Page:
Data Center Automation


I was tasked with automating the deployment of the infrastructure at a customer’s site, to run a specific application on top of it.

There were 2 main goals in this project:

  1. Automate the initial provisioning of the infrastructure as much as possible
  2. Automate the recovery of the infrastructure in case of failure

Environment components

  • Hardware
    • HP DL G9 Series Servers
    • HP Z Workstations
    • Cisco Switches
    • NetApp Storage
  • Software
    • Windows Server 2012 R2
    • VMware vSphere 6
    • Windows 7 Professional SP1
    • Other 3rd party software (Office, vCenter, etc.)
  • The environment isn’t connected to any network. No Internet connection.

Initial Provisioning

Well, we start with nothing, and we have to start somewhere, right? So this is what we have –

  • Manually install the Cisco switches & NetApp storage
  • Manually install the 1st HP server with VMware vSphere ESXi 6 software
  • Install a Windows Server 2012 R2 VM
    • Build a domain controller (automagically using powershell DSC)
    • Build the domain database – OUs, Users, Groups (using a CSV file as input source, documented and versioned in source control)
  • Build a “utility” server to perform IT tasks:
    • Deploy other servers (using Microsoft Windows Deployment Services – WDS)
    • Distribute IP addresses (including reservations)
    • Print services
    • Software activation service (KMS)
  • Pre-configure the environment:
    • Build Group Policy Objects (GPOs) with various configurations (hardening, customization, etc.)
    • Create a folder in the NetApp to hold all software that’s needed on the servers
    • Deploy software using batch script connected to GPOs or Software Deployment GPOs (for .msi installations)
    • Build machine database in the utility server. The unique ID is the machine MAC address:
      • WDS pre-staged devices (with proper OU location)
      • DHCP reservations (for server management, a.k.a iLO IP, as well as data IP)

Server provisioning process

Once the above components are in place, the process to deploy a server is as follows:

For all server types

  1. Configure server iLO & BIOS settings using powershell script and HP powershell modules
  2. PXE boot the server and install the base software (either Windows Server 2012 R2 base image or VMware vSphere 6 ESXi)

Windows Specific Configurations

  1. Windows machines (Servers & Workstations) automatically get basic information during deployment, such as:
    1. Time Zone
    2. Domain join
    3. KMS Client key
  2. Further information is applied to the Windows machines post-deployment from the GPOs –
    1. Software needed for operation
    2. Configuration (ports, permissions, restricted groups, etc.)
    3. Customizations (Wallpaper, automatic login, etc.)
  3. Specific servers are installed in a semi-automation fashion – manually running scripts instead of using GPOs (this was done mainly as a precaution step) –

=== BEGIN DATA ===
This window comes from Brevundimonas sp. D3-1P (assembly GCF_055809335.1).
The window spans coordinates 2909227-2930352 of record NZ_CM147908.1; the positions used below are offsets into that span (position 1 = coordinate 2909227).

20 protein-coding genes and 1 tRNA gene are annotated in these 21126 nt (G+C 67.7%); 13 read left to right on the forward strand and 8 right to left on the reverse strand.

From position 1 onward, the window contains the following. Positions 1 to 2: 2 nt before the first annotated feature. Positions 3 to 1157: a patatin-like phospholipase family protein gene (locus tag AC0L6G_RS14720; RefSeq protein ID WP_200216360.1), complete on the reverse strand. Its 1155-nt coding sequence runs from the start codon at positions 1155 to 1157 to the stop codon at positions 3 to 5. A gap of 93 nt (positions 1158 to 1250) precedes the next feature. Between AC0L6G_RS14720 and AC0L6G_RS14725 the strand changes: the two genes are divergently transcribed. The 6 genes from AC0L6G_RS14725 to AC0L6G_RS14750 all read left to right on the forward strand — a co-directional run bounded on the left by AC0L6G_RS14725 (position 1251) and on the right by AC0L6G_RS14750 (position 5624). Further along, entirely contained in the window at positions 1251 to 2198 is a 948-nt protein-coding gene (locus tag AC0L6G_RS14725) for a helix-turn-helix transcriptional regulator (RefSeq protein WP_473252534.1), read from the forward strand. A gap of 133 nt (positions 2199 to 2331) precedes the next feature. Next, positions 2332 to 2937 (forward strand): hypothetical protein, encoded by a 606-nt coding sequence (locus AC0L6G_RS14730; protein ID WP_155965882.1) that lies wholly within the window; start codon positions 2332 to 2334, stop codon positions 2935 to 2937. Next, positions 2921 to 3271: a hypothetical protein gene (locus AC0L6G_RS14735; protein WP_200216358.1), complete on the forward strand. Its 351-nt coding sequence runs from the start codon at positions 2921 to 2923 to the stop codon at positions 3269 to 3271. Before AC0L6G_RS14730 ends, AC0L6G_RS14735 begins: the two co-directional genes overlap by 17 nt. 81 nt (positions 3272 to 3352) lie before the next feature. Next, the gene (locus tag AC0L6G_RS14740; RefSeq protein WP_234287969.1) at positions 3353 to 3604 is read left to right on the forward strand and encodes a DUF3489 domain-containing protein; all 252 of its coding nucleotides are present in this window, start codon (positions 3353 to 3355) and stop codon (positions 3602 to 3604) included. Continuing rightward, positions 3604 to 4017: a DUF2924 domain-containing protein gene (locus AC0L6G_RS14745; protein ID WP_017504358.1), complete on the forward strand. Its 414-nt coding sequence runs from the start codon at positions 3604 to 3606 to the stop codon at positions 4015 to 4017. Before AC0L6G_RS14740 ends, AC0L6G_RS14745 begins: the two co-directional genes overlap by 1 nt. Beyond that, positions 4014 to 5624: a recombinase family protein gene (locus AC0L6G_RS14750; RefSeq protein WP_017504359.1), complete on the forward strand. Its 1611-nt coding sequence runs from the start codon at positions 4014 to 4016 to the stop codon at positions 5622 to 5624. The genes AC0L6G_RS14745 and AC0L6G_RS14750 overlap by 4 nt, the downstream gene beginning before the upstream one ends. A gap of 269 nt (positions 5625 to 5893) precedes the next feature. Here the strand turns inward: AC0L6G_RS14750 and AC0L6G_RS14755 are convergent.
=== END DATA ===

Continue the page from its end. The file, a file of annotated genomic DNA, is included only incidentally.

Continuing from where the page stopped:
1. VMware vCenter (using a pre-configured JSON file holding all setup configuration)
    2. Powershell script builds the vCenter after initial installation –
      1. Creates a data center and joins ESXi servers to the datacenter
      2. Deploy VM templates (all with base configuration – CPU, RAM, Disk and no OS installed)
    3. Microsoft SQL Server (including complete DB restoration)


ESXi Specific Configurations

ESXi servers are deployed from WDS using kickstart configuration file.

Powershell script is used post-deployment to complete the setup and configuration of the ESXi server:

  1. Time Zone
  2. Domain Join
  3. DNS configuration
  4. Security (SSH, NTP, etc.)

Software Activation

Software activation is a 2-step process

  1. Manually activating the IT utility server using phone activation with Microsoft. The utility server is now a KMS server capable of activating Windows Server OS, Windows 7 OS and Microsoft Office software
  2. Install all machine with client KMS keys and point the clients using DNS configuration to the KMS server for activation


At this point the environment is ready to run the application it’s intended to run. All servers and clients are installed with the necessary prerequisites to run code.


Server Recovery process

In case a server fails, the following steps are taken to bring back the server to an operational state:

  • If changed, MAC address needs to get updated in the IT utility server database (both WDS and DHCP)
  • Server installation logs needs to be cleared
  • Repeat of the above steps:
    • BIOS configuration via Powershell
    • PXE boot and installation
    • Server-specific post-deployment configuration (ESXi Powershell script / DB script / etc.)
    • Software activation



The above process is not a “one-click-process”, but is rather straightforward and automated process. As such, one can deploy such environment in a standard and automated fashion.

In real life, setting up such environment from scratch, from nothing to a fully functional environment, should take around 2-4 days (Assuming you have ~30+ physichal servers and ~50+ more virtual machines)

Further automation is covered in-depth in my blog posts:

In addition, many of the scripts can be found in my github repo

Future Improvements

There is room for improvements, of course. Key areas that should be covered in future iterations are:

  • Using Microsoft Deployment Toolkit (MDT) for the deployment process instead of a combination of Windows Deployment Services, GPOs & Scripts
  • Automate Cisco & NetApp provisioning and recovery
  • Further enhance client automation – BIOS configuration, remote boot, etc.


If you’d like to know more about specific steps or areas covered in this project, feel free to reach out and I’ll be happy to discuss